Wednesday, August 5, 2020
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Chicago school lunch boycott sends a message

Students in Timothy Meegan’s five civics classes at Roosevelt High School on the Northwest Side of Chicago are taking a stand against the poor quality and taste of school lunches they’re being served, the Chicago Tribune and the Huffington Post report.


The project’s website is a WordPress blog (school website)

In one of the photos the group of students posted, I can identify a carton of chocolate milk but none of the other “food” items, which are provided by Philadelphia-based Aramark, pursuant to a contract the company has with the Chicago Public Schools to provide meal service for students.

“We would welcome the chance to meet with the students and their teacher to hear from them directly and to explain how school lunch works under the USDA program,” the Tribune quoted Karen Cutler, a vice president of communications at Aramark, as writing in a statement. “We’re confident that we can resolve any issue by everyone listening and talking to one another constructively and look forward to that opportunity.”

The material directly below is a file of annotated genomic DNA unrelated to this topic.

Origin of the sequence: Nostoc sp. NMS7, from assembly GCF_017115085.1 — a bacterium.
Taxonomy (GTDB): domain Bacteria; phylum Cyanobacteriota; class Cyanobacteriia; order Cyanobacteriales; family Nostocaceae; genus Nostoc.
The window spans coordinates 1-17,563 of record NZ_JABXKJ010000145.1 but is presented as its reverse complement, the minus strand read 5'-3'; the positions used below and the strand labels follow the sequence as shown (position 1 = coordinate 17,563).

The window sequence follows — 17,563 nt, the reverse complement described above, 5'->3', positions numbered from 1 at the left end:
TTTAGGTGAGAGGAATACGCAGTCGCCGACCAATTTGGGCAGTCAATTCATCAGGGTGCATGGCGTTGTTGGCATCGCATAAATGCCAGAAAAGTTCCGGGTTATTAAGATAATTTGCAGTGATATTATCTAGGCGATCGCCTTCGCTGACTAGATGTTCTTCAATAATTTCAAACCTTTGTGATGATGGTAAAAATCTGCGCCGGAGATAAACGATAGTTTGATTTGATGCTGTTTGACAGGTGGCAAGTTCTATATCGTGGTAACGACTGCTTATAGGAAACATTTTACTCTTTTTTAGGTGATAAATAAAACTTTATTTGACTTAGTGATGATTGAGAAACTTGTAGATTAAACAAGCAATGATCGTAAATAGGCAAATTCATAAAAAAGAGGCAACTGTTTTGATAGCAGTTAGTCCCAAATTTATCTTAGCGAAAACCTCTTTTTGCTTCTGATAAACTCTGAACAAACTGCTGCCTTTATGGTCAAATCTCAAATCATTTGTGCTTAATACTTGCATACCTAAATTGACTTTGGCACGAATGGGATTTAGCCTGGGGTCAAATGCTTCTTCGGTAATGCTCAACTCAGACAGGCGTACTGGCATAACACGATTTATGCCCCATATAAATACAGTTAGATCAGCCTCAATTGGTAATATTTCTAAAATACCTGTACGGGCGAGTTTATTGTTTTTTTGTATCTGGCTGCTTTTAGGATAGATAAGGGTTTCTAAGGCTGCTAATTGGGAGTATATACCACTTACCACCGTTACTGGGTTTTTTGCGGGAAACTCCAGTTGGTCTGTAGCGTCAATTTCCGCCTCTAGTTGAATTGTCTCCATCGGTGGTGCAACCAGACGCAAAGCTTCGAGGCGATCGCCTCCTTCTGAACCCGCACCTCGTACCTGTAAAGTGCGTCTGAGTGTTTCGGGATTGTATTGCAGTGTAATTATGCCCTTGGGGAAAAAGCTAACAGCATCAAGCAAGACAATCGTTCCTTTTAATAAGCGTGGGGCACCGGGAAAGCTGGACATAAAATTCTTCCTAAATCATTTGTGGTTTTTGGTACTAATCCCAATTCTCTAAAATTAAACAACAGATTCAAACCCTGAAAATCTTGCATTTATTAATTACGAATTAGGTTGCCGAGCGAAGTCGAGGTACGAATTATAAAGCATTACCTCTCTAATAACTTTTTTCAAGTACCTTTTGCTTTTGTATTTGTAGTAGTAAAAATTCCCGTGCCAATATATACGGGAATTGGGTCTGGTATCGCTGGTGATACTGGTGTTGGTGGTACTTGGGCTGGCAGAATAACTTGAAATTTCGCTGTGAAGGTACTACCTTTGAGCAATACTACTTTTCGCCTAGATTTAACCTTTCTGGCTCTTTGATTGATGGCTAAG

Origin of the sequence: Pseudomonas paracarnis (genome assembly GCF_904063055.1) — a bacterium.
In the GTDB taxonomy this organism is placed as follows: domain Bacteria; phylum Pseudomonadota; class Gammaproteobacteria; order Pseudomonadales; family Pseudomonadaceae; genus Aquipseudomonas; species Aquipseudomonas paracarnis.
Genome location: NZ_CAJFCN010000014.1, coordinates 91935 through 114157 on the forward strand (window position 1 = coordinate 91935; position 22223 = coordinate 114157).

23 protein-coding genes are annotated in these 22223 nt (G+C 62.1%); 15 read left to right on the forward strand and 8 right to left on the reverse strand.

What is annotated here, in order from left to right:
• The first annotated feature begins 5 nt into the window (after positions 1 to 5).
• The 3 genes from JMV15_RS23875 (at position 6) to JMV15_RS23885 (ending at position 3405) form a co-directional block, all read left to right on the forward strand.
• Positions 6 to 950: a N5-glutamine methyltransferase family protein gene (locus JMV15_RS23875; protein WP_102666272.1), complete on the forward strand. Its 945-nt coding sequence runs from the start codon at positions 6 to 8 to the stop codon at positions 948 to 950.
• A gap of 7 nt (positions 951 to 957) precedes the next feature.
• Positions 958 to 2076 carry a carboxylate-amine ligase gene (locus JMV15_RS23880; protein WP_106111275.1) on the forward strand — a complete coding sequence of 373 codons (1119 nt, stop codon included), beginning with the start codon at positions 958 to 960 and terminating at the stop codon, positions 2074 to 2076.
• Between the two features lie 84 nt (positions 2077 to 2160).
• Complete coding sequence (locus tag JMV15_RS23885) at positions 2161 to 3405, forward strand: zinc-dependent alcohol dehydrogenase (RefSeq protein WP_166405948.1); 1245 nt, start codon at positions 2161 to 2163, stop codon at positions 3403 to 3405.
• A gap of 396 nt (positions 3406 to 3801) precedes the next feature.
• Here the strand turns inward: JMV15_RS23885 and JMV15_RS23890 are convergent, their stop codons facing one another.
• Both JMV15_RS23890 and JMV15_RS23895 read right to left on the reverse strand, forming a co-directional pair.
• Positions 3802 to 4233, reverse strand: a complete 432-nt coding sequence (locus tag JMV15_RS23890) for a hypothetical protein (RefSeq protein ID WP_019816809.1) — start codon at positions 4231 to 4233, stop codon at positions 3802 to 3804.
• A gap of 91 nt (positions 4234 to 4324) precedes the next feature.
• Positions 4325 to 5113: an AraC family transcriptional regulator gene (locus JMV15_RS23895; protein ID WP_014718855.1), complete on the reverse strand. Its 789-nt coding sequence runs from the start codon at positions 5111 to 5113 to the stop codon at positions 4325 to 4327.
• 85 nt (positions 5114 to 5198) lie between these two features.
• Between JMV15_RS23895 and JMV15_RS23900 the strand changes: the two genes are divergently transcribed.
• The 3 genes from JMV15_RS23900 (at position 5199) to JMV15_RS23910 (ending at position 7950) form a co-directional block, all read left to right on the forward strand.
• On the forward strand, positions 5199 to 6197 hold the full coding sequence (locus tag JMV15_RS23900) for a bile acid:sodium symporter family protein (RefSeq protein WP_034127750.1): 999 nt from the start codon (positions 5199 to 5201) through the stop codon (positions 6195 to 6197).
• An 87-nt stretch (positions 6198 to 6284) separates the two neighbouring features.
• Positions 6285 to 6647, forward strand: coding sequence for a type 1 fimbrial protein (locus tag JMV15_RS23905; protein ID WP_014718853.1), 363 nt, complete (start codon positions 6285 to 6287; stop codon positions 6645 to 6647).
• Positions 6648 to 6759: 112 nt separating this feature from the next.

But Mr Meegan said he didn’t see the point in that, the paper noted. The boycott is intended to force Aramark to improve the quality of school lunches served at the school, since the company receives no money if students don’t eat the lunches as a result of their boycott.

The group has established a website, here, and has set up a small Instagram page and latched onto the overused Twitter hashtag #LetsBeHeard.

If they find the situation unresolved, it may be time to start plotting a few solutions. Perhaps it’s time to pursue options with local restaurants, who might be able to offer volume discounts, or farm-to-school programs that will benefit local growers and farmers instead of corporations that make billions of dollars by skimping on quality like this. Another option could be, since students at Roosevelt probably aren’t allowed to bring outside food into the school, an open-campus policy for lunch.

Paul Katula is the executive editor of the Voxitatis Research Foundation, which publishes this blog. For more information, see the About page.

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